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socks, socks, socks... HELp (please)

Knitters Inc.

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1PandorasRequiem
Jul 30, 2007, 6:15am Top

OK, you wise accomplished knitters in all your fibered glory:
PLEASE help!!!
I am desperately in need of advice. I have been longing to start my very first part of hand made socks but all of the books I have consulted seem too confusing and complex for me to understand. Any simple user-friendly books or ADVICE you could give to a beginner?
Any help/advice would be much welcome. I have made many many finished knitting projects with both single pointed kneedles and circular needles but have yet to try the double pointed needles required for socks with any sort of success.
*sigh*
please?

2nohrt4me
Jul 30, 2007, 9:21am Top

Try a tube sock to get the hang of the dpns.

You can wear these with clogs/birkies or as bed socks.

Use one of your existing sock patterns to determine needle size and number of stitches to cast on.

If you're using three needles, divide the stitches so that the the sum of the stitches of needles 1 and 3 equal the number of stitches on needle 2 (e.g., needle 1, 12 sts; needle 2, 24 sts; needle 3, 12 sts.) This will make the toe decrease easier.

Then start with a k1p1 cuff (about an inch), then knit as long as you want the sock to be less two inches.

Use the following decrease for the toe:

Round 1:
Needle 1: Knit to last three stitches K 2 tog, K 1
Needle 2: K1, Sl 1, K1, PSSO, continue to last three stitches of needle 2, K2 tog, K1
Needle 3: K 1, Sl 1, K1 PSSO

Round 2: Knit

Repeat rounds 1 and 2 until about 1/3rd of the stitches remain. Gather those stitches together tightly and weave in.

Once you feel comfortable with the dpns, go for a simple sock.

I highly recommend Nancy Bush's Folk Socks book. She has a basic, simple sock pattern in the front, and patterns for various heel and toe shapes you use to practice with.

Good luck!

3Marensr
Jul 30, 2007, 12:42pm Top

PandorasRequiem.

Just remember that you are only ever knitting on two needles at a time- the rest are just holding stitches like a circular needle.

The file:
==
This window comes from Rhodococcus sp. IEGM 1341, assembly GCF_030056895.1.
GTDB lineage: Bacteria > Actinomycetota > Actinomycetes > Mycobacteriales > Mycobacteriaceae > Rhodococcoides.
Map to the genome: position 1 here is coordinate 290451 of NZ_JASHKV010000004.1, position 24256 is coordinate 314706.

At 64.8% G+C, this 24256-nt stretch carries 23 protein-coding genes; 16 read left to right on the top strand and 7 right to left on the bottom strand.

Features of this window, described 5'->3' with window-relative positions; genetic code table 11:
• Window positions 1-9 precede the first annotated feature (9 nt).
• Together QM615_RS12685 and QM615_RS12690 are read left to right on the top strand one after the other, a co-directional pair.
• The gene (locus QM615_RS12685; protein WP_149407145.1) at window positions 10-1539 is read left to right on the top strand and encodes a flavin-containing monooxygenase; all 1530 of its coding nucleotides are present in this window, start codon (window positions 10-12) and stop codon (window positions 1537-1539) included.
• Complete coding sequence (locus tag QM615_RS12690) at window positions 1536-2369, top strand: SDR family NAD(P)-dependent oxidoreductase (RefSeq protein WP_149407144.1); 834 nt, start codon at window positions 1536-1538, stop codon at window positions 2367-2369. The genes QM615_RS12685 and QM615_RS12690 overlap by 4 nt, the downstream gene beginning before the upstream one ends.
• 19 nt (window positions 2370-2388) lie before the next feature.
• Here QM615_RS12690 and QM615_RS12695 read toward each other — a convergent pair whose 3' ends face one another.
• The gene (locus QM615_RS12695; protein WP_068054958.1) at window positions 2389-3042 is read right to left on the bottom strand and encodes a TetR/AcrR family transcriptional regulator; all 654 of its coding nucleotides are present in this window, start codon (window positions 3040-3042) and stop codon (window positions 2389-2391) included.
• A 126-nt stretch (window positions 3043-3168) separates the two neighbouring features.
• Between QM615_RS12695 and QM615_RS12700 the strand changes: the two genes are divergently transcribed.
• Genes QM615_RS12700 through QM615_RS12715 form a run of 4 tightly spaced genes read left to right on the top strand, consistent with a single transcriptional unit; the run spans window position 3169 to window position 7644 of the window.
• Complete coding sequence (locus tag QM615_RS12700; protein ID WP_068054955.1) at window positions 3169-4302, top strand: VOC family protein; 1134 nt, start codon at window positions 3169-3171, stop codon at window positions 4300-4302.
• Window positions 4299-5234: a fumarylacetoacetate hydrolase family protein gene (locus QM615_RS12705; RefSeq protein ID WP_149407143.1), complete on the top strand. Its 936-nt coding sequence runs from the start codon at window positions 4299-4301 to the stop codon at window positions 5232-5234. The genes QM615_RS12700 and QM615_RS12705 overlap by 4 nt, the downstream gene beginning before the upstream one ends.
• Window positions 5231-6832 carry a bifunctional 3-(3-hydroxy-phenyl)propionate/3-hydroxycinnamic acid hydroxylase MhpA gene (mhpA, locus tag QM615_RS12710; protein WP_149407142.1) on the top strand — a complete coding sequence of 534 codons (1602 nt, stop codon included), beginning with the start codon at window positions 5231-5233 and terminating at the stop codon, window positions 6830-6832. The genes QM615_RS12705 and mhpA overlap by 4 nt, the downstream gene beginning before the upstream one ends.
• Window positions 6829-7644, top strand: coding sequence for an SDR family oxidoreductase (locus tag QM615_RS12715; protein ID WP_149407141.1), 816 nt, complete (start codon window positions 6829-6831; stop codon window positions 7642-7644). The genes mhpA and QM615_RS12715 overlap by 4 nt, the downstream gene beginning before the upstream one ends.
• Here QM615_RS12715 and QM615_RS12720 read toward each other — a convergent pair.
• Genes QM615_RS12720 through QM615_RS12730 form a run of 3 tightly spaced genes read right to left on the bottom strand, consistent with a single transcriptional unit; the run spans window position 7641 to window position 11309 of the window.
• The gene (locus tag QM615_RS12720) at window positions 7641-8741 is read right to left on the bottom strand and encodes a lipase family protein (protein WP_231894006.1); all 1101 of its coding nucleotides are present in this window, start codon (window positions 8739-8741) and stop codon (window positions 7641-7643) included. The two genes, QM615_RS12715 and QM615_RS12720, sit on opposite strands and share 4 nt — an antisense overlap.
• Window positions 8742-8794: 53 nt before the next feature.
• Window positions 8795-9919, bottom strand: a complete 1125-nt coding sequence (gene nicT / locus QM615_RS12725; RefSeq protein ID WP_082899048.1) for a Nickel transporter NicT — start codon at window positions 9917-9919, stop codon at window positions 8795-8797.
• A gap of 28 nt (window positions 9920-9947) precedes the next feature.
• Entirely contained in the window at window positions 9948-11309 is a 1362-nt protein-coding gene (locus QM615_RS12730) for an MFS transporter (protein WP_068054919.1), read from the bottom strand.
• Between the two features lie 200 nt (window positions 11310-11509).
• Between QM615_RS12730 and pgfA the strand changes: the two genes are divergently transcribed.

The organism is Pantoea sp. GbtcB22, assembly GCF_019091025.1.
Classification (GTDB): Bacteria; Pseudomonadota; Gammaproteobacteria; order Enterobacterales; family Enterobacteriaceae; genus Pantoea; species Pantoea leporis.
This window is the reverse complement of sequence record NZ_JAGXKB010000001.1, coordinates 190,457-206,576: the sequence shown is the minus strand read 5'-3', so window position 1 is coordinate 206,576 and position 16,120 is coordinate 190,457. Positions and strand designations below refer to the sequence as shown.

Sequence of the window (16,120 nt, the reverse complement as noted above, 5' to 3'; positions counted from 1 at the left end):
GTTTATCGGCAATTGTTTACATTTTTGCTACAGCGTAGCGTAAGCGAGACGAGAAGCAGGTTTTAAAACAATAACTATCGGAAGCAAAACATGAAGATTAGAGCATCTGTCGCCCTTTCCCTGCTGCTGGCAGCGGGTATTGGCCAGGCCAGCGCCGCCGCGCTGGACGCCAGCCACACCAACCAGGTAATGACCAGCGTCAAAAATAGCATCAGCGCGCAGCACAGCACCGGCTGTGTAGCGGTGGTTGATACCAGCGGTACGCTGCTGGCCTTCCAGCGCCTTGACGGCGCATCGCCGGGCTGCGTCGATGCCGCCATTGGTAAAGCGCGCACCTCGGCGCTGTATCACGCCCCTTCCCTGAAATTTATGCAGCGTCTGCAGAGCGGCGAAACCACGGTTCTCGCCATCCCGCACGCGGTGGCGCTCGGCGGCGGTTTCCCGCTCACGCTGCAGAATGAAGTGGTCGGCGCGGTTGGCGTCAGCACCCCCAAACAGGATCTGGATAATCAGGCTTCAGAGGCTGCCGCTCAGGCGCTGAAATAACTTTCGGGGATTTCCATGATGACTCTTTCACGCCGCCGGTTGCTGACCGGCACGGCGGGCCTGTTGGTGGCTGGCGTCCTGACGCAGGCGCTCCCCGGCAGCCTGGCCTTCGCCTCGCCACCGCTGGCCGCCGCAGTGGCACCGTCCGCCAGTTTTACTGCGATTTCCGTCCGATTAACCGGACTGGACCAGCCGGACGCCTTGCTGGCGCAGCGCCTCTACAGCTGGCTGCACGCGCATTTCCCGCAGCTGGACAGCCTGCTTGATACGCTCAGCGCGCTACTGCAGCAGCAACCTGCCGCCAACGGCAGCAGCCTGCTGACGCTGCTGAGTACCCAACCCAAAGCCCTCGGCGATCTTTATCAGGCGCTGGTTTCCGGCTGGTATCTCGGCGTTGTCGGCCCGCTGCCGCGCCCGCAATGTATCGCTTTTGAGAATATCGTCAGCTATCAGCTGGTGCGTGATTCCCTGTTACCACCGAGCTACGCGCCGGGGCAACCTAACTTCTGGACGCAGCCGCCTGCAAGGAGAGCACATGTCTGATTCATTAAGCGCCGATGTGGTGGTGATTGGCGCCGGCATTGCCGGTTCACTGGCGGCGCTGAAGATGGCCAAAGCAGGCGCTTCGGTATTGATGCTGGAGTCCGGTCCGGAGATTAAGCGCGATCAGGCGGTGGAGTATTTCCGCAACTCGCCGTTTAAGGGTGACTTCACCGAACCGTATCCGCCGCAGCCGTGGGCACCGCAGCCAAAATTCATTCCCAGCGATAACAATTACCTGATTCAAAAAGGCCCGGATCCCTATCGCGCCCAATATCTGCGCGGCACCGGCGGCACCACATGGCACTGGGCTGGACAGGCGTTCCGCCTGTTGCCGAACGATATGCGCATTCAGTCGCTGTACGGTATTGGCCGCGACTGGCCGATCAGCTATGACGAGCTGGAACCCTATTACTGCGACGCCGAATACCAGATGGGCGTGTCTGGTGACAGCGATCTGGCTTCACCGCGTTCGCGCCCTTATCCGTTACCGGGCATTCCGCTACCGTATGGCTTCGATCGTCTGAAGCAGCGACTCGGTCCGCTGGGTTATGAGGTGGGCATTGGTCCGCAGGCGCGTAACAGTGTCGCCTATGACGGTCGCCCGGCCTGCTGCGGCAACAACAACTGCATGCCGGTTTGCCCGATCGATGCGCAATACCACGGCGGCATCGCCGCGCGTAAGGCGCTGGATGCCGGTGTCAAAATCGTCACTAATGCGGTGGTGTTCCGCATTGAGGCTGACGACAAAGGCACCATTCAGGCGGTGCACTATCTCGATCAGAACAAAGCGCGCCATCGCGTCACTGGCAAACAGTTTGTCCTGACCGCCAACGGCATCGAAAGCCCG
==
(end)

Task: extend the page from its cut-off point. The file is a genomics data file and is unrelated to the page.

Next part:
If you have trouble with the stitches sliding off the other needles use a point protector to help keep them on while you get the hang of it. (Or switch to stickier needles, I prefer plastic or bamboo to metal for dpn- of course I prefer them anyway- I hate the metalic clicking)

I also find as you switch from one dpn to another that it is important to make sure that your tension stays the same and doesn't get loopy. I find I have to tighten the yarn slightly as I switch needles.

You'll do just fine. It is very much like knitting on circular needles.

4sammimag
Edited: Jul 30, 2007, 1:01pm Top

I used this tut here to make my first few pairs of socks. Consider using ww yarn and bamboo needles the yarn is less likely to fall off.

You could see if your local library has the Nancie Knits: sock video by Nancie Wiseman.

5collsers
Jul 30, 2007, 4:24pm Top

I really like the book Knit Socks!; its directions are simple, the illustrations are clear, some of the patterns are neat, and it made knitting socks pretty painless for me.

6meerka
Jul 30, 2007, 5:52pm Top

#1 PandorasRequiem

Have you tried the "Magic Loop" circular needle approach yet?
Booklet is on sale at KnitPicks.com at the moment. I'll never go back to two needles or dpns and their laddering again!

Elizabeth Zimmerman's Knitting without Tears also has a good un-pattern explanation of making a sock.

I also wrote a simple Magic Loop pattern for myself based on all the sock directions I devoured...will send if you have your email listed on your profile...or email me if your's isn't listed.

Caution: socks are addictive!

7nohrt4me
Jul 30, 2007, 7:28pm Top

Ooo ooo! Tell more about the "magic loop"! Is this a super small circular? What a great idea! I'm so excited! Something new!

8sammimag
Edited: Jul 30, 2007, 10:47pm Top

Magic loop is a great way to avoid dpns if they are frustrating.

There are even tutorial out there how to do two socks at one on one circular needle. I do one sock on each circular needle.

Go here for a tutorial to make a pair of socks using magic loop and here for basic tutorial.

The Magic Loop by Sarah Hauschka is a nice little booklet by fiber trends.

9MaggieO
Jul 30, 2007, 10:20pm Top

sammimag - is the magic loop method the same as the Cat Bordhi 2-circular-needles method? One of my older ufo's is the beginning of a sock started on 2 circulars, but I haven't got very far with it. The long loopy cables get in the way for me, and I've found them annoying, though I can see that the knitting goes faster than with dpns. It is made with thin sock yarn; maybe I just don't have the patience for using thin yarn and size 1 needles!